Starting fast will be key for Miami. The Dolphins, like most teams, have adopted the “next man up” philosophy. Backup safety Jimmy Wilson will get an opportunity to replace Jones, Samson Satele will fill in for Pouncey, and backup Derrick Shelby will get some of Jordan's reps and have an even bigger role off the bench.

Miami's depth certainly will be tested right away in September. How the Dolphins handle the first month of their season without Jones, Jordan and Pouncey will play a sizable role in their overall success.

Dolphins Camp Report: Day 9

August, 4, 2014
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DAVIE, Fla. -- A daily review of the hot topics coming out of Miami Dolphins training camp:
  • Dolphins starting quarterback Ryan Tannehill had perhaps his worst practice of training camp Monday. Tannehill threw three interceptions in team drills, including two returned for touchdowns by cornerbacks Cortland Finnegan and Will Davis. Tannehill’s third interception was to safety Reshad Jones. Tannehill’s day was erratic, and it comes following a good performance Saturday during the Dolphins’ annual scrimmage. To his credit, Tannehill didn’t play with many of his key wide receivers and worked with a new center in Samson Satele.
  • The “Player of the Day” was Davis, who was all over the field. Davis had the pick-6 off Tannehill and at least three pass-breakups in team drills. The second-year cornerback has a penchant for making plays and is now working on his consistency. "I just had aggressive opportunities to make plays, and I made them," Davis said. "It was one of those days where I came in, made a play early, which fills you up, and then you’re reacting right [to the ball]."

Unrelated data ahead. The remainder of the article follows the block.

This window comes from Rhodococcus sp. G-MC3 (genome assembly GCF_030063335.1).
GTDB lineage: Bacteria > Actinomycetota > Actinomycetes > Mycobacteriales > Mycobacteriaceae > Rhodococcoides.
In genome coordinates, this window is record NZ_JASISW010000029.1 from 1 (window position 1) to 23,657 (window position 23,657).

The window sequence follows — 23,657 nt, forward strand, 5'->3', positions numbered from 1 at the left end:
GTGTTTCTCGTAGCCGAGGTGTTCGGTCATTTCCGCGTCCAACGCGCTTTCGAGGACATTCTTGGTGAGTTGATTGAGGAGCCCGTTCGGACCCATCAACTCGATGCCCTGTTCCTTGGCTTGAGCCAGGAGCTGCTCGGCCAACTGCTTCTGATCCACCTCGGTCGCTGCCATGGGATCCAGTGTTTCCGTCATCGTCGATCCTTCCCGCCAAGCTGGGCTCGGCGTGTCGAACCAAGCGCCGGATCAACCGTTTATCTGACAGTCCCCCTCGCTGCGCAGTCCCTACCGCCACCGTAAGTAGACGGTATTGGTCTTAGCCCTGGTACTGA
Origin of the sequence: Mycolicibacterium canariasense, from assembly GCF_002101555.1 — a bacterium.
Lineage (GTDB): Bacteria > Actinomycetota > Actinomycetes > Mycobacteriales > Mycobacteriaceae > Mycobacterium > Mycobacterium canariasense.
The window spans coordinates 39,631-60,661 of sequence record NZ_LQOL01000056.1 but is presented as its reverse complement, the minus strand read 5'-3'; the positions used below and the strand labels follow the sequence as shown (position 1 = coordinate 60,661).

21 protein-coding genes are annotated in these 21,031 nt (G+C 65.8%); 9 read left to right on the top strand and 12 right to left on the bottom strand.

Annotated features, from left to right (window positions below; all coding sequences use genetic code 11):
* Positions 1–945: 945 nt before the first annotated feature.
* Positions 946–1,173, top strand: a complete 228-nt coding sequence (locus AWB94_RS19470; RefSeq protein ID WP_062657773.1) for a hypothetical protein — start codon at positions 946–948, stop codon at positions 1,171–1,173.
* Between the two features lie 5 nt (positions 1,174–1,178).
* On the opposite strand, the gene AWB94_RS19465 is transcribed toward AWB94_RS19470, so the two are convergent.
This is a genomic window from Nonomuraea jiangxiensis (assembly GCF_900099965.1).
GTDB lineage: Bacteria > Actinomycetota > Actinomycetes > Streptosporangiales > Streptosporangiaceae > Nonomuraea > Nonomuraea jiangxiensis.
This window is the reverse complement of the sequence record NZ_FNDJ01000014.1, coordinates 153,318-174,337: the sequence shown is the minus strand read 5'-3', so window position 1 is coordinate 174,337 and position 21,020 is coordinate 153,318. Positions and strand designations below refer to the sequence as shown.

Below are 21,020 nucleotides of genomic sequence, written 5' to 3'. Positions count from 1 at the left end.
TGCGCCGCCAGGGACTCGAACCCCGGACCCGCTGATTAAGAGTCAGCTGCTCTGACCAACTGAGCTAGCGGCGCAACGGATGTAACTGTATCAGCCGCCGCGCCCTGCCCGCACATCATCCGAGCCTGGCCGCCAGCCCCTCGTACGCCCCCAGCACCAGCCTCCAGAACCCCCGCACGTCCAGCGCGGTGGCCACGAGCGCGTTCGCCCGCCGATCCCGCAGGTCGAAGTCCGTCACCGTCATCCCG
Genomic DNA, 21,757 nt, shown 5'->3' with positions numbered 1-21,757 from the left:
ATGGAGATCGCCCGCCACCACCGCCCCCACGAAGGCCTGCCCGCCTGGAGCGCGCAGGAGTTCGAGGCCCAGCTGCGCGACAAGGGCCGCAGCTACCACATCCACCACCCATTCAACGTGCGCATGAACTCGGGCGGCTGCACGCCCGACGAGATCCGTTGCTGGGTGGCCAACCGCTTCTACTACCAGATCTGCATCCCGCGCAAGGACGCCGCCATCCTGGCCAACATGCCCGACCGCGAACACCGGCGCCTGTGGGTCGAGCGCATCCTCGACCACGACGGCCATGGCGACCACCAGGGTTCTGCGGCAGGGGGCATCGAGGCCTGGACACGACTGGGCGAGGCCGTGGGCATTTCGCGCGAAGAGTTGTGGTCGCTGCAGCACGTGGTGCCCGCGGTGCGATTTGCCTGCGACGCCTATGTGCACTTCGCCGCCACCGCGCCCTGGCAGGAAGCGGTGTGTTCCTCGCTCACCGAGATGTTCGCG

• Miami’s injury list continues to grow. Today I wrote about ailments affecting tight end Charles Clay (knee), backup quarterback Pat Devlin (hamstring) and kicker Caleb Sturgis (groin). During practice the Dolphins suffered additional injuries to defensive end Olivier Vernon, tight end Michael Egnew and offensive lineman Nate Garner. The Dolphins had several full-padded practices in the past week, and the injuries are adding up.
  • The Dolphins continued to mix and match on the offensive line. Satele and Sam Brenner rotated with the starters at center. Shelley Smith took snaps with the first team and second team at guard. Miami is still using a lot of combinations on the offense line and eventually must settle on a starting five to begin developing continuity.